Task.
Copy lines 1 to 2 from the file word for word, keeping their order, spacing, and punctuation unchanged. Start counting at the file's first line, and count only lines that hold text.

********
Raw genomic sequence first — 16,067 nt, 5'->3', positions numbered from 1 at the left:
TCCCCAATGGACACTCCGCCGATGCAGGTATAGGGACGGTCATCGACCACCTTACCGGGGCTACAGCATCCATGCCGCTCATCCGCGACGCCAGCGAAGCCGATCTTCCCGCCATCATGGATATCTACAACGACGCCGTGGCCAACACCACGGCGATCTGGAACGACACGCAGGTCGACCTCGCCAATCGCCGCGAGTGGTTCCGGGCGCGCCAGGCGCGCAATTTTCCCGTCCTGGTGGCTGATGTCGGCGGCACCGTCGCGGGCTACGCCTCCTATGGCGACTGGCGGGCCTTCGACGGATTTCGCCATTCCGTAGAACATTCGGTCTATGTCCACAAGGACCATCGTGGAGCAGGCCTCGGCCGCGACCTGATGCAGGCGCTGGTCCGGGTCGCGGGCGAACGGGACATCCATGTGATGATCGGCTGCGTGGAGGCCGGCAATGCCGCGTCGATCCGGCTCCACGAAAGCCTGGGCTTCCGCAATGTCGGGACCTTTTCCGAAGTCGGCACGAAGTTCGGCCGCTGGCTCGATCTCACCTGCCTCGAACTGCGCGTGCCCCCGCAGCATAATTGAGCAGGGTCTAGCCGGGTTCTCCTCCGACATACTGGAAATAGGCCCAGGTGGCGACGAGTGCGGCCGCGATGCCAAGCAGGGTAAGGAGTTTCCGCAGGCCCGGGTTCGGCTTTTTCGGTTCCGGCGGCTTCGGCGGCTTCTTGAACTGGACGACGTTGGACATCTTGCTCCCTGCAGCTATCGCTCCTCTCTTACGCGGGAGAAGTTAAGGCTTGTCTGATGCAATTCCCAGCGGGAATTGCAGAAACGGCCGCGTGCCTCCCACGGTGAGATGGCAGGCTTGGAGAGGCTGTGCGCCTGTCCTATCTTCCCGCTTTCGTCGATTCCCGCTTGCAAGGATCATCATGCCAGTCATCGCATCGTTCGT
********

Raw genomic sequence first — 16,067 nt, 5'->3', positions numbered from 1 at the left:
TCCCCAATGGACACTCCGCCGATGCAGGTATAGGGACGGTCATCGACCACCTTACCGGGGCTACAGCATCCATGCCGCTCATCCGCGACGCCAGCGAAGCCGATCTTCCCGCCATCATGGATATCTACAACGACGCCGTGGCCAACACCACGGCGATCTGGAACGACACGCAGGTCGACCTCGCCAATCGCCGCGAGTGGTTCCGGGCGCGCCAGGCGCGCAATTTTCCCGTCCTGGTGGCTGATGTCGGCGGCACCGTCGCGGGCTACGCCTCCTATGGCGACTGGCGGGCCTTCGACGGATTTCGCCATTCCGTAGAACATTCGGTCTATGTCCACAAGGACCATCGTGGAGCAGGCCTCGGCCGCGACCTGATGCAGGCGCTGGTCCGGGTCGCGGGCGAACGGGACATCCATGTGATGATCGGCTGCGTGGAGGCCGGCAATGCCGCGTCGATCCGGCTCCACGAAAGCCTGGGCTTCCGCAATGTCGGGACCTTTTCCGAAGTCGGCACGAAGTTCGGCCGCTGGCTCGATCTCACCTGCCTCGAACTGCGCGTGCCCCCGCAGCATAATTGAGCAGGGTCTAGCCGGGTTCTCCTCCGACATACTGGAAATAGGCCCAGGTGGCGACGAGTGCGGCCGCGATGCCAAGCAGGGTAAGGAGTTTCCGCAGGCCCGGGTTCGGCTTTTTCGGTTCCGGCGGCTTCGGCGGCTTCTTGAACTGGACGACGTTGGACATCTTGCTCCCTGCAGCTATCGCTCCTCTCTTACGCGGGAGAAGTTAAGGCTTGTCTGATGCAATTCCCAGCGGGAATTGCAGAAACGGCCGCGTGCCTCCCACGGTGAGATGGCAGGCTTGGAGAGGCTGTGCGCCTGTCCTATCTTCCCGCTTTCGTCGATTCCCGCTTGCAAGGATCATCATGCCAGTCATCGCATCGTTCGT